A Primer on Collecting a Judgment in California

A Primer on Collecting a Judgment in California

On Behalf of | Jul 2, 2015 | Business

Often times, a judgment creditor will complain that he/she may have a money judgment from the Court stating that a judgment debtor owes them money, but that the debtor fails or refuses to pay. Winning the litigation and getting the judgment is sometimes only half the battle.

Legally speaking, a judgment is an obligation resulting from verdict: an obligation, e.g. a debt, that arises as a result of a court’s verdict contained in a document setting out an obligation of this kind. In order to obtain a judgment against a debtor, a creditor or collector must take the debtor to court. If the debtor loses or does not respond, the court will issue a judgment in favor of the creditor or collector. The judgment will be filed with the court, and once that happens, it is public record. The negative effects to their credit and public embarrassment are often not enough to motivate a debtor to pay up.


What is a creditor to do? Retain commercial collections attorney Ronald P. Slates.

There are several options to collect a judgment and each has its benefits and costs, and may or may not be available, effective or prudent to use, depending on the financial situation of the debtor.  It is important for judgment creditors to have a competent creditor attorney to help them determine the best course of action, and to monitor the judgment debtors until the debtor pays, or money is collected.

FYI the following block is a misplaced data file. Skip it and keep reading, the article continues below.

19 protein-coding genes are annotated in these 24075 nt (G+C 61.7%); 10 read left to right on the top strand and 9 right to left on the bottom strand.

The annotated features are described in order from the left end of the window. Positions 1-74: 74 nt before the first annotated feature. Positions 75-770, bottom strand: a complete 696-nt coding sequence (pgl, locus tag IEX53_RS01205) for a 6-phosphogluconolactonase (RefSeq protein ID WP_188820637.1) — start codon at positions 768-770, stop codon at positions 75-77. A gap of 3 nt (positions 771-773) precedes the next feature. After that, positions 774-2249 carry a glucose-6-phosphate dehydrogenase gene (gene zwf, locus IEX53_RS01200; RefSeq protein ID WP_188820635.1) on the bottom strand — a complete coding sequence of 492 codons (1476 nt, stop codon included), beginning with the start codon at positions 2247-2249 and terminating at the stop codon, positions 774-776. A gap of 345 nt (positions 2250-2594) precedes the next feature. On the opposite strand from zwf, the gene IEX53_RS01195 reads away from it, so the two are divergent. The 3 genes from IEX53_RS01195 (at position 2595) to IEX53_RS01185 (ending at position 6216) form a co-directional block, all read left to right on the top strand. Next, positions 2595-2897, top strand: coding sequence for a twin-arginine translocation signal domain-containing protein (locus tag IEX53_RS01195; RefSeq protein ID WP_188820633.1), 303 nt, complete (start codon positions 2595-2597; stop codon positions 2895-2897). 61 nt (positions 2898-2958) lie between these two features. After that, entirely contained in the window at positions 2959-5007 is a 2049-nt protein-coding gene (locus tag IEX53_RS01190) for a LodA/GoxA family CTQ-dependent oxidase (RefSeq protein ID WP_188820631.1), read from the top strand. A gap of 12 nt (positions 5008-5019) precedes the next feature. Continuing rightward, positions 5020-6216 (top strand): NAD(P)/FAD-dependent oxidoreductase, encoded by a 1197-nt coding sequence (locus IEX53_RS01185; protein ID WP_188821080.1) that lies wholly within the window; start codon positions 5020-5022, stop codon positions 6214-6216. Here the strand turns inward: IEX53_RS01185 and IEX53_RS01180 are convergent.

A money judgment in California is good for ten years (Code of Civil Procedure Section 683.020).  California is one of the few states that allow a renewal of a money judgment, without a maximum on the number of renewals.  The judgment must be renewed before the time to enforce the judgment expires (Code of Civil Procedure Section 683.130(a)), and cannot be renewed if the judgment has been renewed within the last five years (Code of Civil Procedure Section 683.110(b)).

There is a benefit to the Judgment creditor of renewing early and often in that the Judgment earns interest from the time the Judgment is entered until it is paid.  Interest earned is simple interest, as it does not compound.  When a judgment is renewed, the unpaid interest is added to the principal amount due and interest is now earned on the new principal.  Additionally some costs paid by the debtor may be included in the new principal of the money judgment.  Renewing the judgment has the effect of compounding the interest earned.

For assistance on collecting a debt owed to your business, contact aggressive commercial collections attorney Ronald P. Slates today at 213.624.1515.